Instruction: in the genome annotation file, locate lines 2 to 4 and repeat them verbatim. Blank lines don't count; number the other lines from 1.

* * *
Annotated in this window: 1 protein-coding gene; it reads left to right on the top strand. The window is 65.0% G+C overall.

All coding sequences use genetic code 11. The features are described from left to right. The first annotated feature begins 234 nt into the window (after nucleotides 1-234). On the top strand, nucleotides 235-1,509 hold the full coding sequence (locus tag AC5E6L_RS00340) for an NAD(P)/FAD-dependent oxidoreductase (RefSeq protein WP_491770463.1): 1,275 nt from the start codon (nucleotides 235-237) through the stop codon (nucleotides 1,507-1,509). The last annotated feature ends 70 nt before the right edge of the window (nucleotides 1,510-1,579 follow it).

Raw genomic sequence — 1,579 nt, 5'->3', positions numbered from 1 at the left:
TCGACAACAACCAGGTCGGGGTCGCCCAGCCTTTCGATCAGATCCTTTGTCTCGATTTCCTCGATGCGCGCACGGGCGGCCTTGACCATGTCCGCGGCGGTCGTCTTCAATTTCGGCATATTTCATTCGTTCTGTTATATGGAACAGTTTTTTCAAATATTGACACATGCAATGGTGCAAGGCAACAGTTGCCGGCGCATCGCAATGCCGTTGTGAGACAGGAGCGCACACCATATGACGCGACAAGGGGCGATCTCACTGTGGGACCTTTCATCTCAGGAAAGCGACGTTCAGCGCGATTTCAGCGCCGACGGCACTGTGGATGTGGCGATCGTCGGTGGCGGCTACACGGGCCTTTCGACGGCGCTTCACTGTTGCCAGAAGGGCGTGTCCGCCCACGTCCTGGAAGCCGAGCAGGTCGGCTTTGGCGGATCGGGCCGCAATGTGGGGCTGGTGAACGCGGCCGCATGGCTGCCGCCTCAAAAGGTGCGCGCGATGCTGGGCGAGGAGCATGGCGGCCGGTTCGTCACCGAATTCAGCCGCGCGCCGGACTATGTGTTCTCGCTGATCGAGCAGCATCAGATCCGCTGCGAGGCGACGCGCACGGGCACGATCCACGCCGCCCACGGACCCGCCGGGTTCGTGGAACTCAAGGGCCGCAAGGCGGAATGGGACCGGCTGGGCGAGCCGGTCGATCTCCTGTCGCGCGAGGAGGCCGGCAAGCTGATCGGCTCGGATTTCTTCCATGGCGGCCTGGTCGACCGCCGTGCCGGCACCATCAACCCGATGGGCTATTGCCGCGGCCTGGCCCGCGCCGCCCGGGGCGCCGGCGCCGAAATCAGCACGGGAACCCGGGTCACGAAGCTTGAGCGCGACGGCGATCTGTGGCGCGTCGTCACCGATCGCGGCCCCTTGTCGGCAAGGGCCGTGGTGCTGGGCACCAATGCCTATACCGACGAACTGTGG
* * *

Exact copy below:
All coding sequences use genetic code 11. The features are described from left to right. The first annotated feature begins 234 nt into the window (after nucleotides 1-234). On the top strand, nucleotides 235-1,509 hold the full coding sequence (locus tag AC5E6L_RS00340) for an NAD(P)/FAD-dependent oxidoreductase (RefSeq protein WP_491770463.1): 1,275 nt from the start codon (nucleotides 235-237) through the stop codon (nucleotides 1,507-1,509). The last annotated feature ends 70 nt before the right edge of the window (nucleotides 1,510-1,579 follow it).

Raw genomic sequence — 1,579 nt, 5'->3', positions numbered from 1 at the left:
TCGACAACAACCAGGTCGGGGTCGCCCAGCCTTTCGATCAGATCCTTTGTCTCGATTTCCTCGATGCGCGCACGGGCGGCCTTGACCATGTCCGCGGCGGTCGTCTTCAATTTCGGCATATTTCATTCGTTCTGTTATATGGAACAGTTTTTTCAAATATTGACACATGCAATGGTGCAAGGCAACAGTTGCCGGCGCATCGCAATGCCGTTGTGAGACAGGAGCGCACACCATATGACGCGACAAGGGGCGATCTCACTGTGGGACCTTTCATCTCAGGAAAGCGACGTTCAGCGCGATTTCAGCGCCGACGGCACTGTGGATGTGGCGATCGTCGGTGGCGGCTACACGGGCCTTTCGACGGCGCTTCACTGTTGCCAGAAGGGCGTGTCCGCCCACGTCCTGGAAGCCGAGCAGGTCGGCTTTGGCGGATCGGGCCGCAATGTGGGGCTGGTGAACGCGGCCGCATGGCTGCCGCCTCAAAAGGTGCGCGCGATGCTGGGCGAGGAGCATGGCGGCCGGTTCGTCACCGAATTCAGCCGCGCGCCGGACTATGTGTTCTCGCTGATCGAGCAGCATCAGATCCGCTGCGAGGCGACGCGCACGGGCACGATCCACGCCGCCCACGGACCCGCCGGGTTCGTGGAACTCAAGGGCCGCAAGGCGGAATGGGACCGGCTGGGCGAGCCGGTCGATCTCCTGTCGCGCGAGGAGGCCGGCAAGCTGATCGGCTCGGATTTCTTCCATGGCGGCCTGGTCGACCGCCGTGCCGGCACCATCAACCCGATGGGCTATTGCCGCGGCCTGGCCCGCGCCGCCCGGGGCGCCGGCGCCGAAATCAGCACGGGAACCCGGGTCACGAAGCTTGAGCGCGACGGCGATCTGTGGCGCGTCGTCACCGATCGCGGCCCCTTGTCGGCAAGGGCCGTGGTGCTGGGCACCAATGCCTATACCGACGAACTGTGG